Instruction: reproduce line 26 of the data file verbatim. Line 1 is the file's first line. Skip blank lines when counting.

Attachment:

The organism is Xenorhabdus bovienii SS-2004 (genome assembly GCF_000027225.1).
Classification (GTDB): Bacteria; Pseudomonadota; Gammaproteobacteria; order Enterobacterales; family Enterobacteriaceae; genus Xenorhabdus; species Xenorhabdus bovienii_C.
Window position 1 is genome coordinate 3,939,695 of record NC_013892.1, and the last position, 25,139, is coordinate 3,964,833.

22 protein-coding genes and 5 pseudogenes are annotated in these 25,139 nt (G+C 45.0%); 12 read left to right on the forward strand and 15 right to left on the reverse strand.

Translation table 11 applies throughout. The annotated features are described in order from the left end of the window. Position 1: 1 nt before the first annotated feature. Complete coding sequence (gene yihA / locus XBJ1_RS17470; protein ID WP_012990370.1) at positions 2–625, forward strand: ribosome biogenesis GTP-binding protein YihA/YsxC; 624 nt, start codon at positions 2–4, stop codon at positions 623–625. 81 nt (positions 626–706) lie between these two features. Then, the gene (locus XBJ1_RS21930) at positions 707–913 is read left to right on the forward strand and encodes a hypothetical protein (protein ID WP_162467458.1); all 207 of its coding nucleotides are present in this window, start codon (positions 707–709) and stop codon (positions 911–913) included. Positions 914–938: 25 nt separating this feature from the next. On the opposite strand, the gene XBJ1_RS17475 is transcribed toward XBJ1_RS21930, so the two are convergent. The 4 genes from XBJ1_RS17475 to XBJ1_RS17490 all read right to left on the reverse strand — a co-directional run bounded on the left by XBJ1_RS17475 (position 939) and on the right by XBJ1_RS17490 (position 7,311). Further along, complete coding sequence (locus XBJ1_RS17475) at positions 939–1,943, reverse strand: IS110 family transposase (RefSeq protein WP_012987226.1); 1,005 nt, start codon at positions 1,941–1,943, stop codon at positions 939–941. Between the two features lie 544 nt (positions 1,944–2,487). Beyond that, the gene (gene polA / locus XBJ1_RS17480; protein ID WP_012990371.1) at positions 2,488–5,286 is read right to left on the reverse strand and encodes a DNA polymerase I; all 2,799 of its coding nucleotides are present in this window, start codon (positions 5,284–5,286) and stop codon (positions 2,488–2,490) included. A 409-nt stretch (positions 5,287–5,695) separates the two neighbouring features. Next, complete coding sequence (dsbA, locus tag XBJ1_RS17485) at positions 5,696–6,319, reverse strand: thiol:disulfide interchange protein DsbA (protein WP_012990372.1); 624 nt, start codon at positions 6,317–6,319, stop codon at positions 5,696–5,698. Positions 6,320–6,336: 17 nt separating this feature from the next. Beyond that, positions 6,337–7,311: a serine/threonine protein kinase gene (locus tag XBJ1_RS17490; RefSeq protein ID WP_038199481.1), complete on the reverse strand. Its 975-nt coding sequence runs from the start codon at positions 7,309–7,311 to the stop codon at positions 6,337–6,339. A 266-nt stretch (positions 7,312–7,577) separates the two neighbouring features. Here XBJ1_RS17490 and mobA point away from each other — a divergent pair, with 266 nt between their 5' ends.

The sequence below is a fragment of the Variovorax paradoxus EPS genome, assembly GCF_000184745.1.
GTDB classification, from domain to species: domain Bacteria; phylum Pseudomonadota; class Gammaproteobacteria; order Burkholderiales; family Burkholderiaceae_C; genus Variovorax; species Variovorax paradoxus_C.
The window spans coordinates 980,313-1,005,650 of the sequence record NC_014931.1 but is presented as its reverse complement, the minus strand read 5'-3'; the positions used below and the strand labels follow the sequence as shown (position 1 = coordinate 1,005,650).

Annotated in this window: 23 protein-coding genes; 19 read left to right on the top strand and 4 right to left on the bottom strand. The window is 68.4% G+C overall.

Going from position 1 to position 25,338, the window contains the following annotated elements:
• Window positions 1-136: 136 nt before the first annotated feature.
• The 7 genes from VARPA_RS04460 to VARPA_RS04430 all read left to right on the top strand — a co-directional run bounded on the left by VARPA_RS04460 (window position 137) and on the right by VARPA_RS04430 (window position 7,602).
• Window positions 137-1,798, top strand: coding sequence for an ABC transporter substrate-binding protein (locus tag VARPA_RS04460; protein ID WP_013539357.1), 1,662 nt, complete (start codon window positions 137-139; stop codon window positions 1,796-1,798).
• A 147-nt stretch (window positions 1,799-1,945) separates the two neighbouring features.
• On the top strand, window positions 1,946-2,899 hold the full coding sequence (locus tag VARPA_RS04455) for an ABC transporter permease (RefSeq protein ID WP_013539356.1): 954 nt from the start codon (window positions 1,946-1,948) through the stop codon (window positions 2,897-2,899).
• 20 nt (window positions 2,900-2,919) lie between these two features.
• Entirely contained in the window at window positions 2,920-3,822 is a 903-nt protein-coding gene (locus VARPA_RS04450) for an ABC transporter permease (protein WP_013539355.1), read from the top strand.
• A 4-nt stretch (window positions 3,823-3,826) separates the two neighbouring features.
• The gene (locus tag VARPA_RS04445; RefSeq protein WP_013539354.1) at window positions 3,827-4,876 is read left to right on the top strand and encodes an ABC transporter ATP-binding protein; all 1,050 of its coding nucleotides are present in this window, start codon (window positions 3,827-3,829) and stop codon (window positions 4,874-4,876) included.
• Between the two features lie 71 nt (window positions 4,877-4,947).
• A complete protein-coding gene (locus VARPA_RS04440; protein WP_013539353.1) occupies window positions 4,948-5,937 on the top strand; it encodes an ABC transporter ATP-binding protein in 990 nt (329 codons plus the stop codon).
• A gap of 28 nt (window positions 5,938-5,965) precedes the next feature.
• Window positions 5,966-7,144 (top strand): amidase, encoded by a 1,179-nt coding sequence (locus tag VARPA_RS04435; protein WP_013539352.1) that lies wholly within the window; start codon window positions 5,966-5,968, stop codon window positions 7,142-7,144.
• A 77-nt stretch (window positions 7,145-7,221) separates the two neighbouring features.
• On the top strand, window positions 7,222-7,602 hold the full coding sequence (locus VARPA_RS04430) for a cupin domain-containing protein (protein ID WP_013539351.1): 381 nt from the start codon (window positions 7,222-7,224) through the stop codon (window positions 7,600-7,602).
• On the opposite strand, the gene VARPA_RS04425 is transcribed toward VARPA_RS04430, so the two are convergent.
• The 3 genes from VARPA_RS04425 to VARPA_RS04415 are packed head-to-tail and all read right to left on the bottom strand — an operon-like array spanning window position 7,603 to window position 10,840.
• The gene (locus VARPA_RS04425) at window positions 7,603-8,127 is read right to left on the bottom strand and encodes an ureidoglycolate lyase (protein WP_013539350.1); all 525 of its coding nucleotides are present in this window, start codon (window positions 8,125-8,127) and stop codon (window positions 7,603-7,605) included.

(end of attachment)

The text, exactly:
• On the opposite strand, the gene VARPA_RS04425 is transcribed toward VARPA_RS04430, so the two are convergent.